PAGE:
Faux Goods. As Good?

silk-marketRecently Jack Ma, the famed founder of Ali Baba was quoted to have said that Chinese fake goods can be as good as the real deal, is it true? Being on the ground in China a lot, you see a ton of knock off goods with the most famous markets being the Silk Market in Beijing and the Shanghai Science and Technology Museum subway stop. I myself covet the intellectual property rights that have made for great amounts of innovation in Western countries over the years, and if this is violated all over the world, we’ll have a slowdown in innovation. However, after seeing a plethora of these things you almost need a microscope in some cases to figure out if the item is real or fake.


If you think this is just a seedy back alley guy with a trench coat saying, hey kid, want a Rolex? Think again. The Faux goods markets of China are huge and well organized. In fact, they are usually included in most tour group packages that take you through Beijing. The silk market in Beijing has photos on the wall of many US presidents and foreign leaders browsing the local goods. While these items don’t interest me myself, several friends that visit China like to take home a gift or two for the family and the detail on the watches is amazing. The difference between a $100,000 Patek Phillipe and the Chinese counterpart is really hard to spot. Heck, since most people don’t get to see many of those in their lifetime, they’d never know how to tell it apart from the real McCoy if it was on your wrist anyway.


The Rolexes are the obvious buy for most foreigners as this is the most common luxury watch they know of, so the factories have paid the most attention to detail when it comes to those as they are in such high demand. For most of the submariner watches, you would almost have to open them and see the clockwork to figure it out. They are all automatic now, not battery operated, so the second hand has the signature sweep. The basic way of telling from the outside is looking closely at the placement of the Cyclops magnifier over the date, but even then, it would take an expert to figure it out.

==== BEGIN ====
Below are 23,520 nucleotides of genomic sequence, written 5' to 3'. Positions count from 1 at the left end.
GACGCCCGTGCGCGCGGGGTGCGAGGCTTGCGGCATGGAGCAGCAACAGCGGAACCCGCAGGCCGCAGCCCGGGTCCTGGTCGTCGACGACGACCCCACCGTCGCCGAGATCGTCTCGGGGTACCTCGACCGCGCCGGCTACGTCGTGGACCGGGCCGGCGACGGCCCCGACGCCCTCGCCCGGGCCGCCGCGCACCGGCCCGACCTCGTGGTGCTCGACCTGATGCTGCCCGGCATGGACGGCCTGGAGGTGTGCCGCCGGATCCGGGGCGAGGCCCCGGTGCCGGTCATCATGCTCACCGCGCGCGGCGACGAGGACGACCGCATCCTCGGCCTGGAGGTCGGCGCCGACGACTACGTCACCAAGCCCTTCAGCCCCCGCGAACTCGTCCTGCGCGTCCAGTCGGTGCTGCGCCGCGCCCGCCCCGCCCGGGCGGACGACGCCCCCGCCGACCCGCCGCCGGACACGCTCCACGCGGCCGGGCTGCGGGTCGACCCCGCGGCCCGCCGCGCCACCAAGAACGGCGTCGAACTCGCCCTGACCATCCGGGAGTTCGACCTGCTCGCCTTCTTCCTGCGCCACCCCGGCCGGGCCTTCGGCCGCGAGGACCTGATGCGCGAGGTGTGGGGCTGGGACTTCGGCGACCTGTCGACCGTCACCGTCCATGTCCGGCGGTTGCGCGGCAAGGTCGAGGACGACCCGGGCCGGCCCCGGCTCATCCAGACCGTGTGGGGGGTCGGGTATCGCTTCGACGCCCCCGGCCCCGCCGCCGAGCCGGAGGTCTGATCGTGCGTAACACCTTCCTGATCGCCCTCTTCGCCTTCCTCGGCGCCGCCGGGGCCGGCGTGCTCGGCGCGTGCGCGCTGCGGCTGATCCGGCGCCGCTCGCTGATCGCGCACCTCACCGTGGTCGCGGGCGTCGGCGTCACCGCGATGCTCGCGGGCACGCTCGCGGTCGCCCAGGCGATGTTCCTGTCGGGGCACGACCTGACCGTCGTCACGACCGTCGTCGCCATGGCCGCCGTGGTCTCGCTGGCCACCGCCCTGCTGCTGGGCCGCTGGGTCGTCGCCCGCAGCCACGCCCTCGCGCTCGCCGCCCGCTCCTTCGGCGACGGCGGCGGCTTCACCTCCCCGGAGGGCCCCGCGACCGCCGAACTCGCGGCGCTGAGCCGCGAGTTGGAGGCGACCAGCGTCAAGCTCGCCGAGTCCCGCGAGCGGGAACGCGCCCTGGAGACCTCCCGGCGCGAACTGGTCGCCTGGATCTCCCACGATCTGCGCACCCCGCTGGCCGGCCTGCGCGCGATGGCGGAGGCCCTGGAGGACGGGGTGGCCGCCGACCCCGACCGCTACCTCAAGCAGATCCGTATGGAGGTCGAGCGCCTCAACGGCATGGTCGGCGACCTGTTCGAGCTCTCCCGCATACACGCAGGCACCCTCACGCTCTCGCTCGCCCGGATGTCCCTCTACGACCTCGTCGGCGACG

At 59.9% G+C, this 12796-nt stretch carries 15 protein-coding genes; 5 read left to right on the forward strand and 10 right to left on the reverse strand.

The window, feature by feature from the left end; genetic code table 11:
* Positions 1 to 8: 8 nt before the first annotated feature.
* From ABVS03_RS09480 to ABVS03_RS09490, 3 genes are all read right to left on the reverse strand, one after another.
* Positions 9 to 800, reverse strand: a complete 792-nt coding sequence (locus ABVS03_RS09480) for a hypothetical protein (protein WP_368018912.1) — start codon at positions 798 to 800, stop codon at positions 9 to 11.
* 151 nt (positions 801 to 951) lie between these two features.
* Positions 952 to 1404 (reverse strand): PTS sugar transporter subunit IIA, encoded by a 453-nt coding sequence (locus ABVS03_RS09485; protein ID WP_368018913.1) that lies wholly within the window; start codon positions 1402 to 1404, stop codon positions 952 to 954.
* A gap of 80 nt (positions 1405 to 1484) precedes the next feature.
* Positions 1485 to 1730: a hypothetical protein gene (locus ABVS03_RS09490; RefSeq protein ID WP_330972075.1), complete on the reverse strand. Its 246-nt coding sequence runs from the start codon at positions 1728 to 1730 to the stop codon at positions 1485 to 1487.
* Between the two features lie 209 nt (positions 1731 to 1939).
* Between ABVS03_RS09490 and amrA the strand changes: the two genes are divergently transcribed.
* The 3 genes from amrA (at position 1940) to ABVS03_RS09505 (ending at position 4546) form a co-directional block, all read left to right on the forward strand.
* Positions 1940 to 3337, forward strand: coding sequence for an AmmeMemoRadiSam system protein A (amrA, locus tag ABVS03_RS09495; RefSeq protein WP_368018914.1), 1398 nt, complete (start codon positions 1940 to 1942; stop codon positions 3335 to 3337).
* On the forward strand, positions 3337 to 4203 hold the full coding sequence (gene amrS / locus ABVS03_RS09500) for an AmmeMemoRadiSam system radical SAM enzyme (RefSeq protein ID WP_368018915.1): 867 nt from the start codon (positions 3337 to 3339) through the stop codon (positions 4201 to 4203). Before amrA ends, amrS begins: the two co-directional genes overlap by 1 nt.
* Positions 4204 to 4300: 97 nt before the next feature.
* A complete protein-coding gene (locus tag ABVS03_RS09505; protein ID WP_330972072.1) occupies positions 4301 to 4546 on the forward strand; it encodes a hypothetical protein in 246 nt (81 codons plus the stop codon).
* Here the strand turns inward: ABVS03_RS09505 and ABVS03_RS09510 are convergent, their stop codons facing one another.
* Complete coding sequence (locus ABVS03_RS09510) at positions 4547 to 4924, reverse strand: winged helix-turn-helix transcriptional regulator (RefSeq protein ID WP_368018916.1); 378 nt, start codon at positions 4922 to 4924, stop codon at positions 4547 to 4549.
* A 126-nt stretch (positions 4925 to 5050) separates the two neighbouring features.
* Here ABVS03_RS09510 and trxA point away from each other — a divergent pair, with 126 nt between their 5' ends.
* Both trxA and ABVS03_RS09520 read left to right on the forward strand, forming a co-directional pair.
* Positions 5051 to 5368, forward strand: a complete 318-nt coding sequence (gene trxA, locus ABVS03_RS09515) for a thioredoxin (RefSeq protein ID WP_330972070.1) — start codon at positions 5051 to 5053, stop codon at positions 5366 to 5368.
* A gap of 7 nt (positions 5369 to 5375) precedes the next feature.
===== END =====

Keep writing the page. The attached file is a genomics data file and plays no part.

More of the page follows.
The electronics are more of a mixed bag. You can definitely see and hear a quality difference between a real beats headset and a phony. Shoes and apparel also look nice upon first examination, but the lack of attention to detail in many of those products are much easier to spot than the watches.


Again, not to support Ma’s claim that phony goods are as good as the real deal, but the question herein lies, can some of these goods really be so different that they are worth several thousands of dollars more than ones made by the Chinese? Maybe we all need to rethink our material values.

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2 thoughts on “Faux Goods. As Good?

  1. Hey Brett, great post. A few years back some friends I know would occasionally purchase faux NFL football jerseys from China. The price was around $25 each, which was a great deal compared with almost $300 for the real thing. Although the jerseys they bought from China looked great, there was a great deal of variation in quality (which is never an issue with “officially licensed” NFL jerseys). Sizing was very inconsistent, as was the “cut” of the garments. Most were shaped like traditional jerseys while a few showed up shaped like t-shirts. Overall the benefit was on the side of the consumer (way more “good” jerseys were shipped than “bad” ones), but it really was unreliable. So the biggest concern (outside of the legal and moral issues) is what is your tolerance for bad product? Are you willing to absorb the poor-quality finished goods that are a part of the deal?


    1. Thanks Anthony. The Jersey quality I’ve seen from military vets returning from South Korea recently have been pretty spot on. I’m still not sure if they’re fake or discounted from the supplier, but an army bud gave me a #3 vintage Montana Notre Dame Jersey that is perfect !


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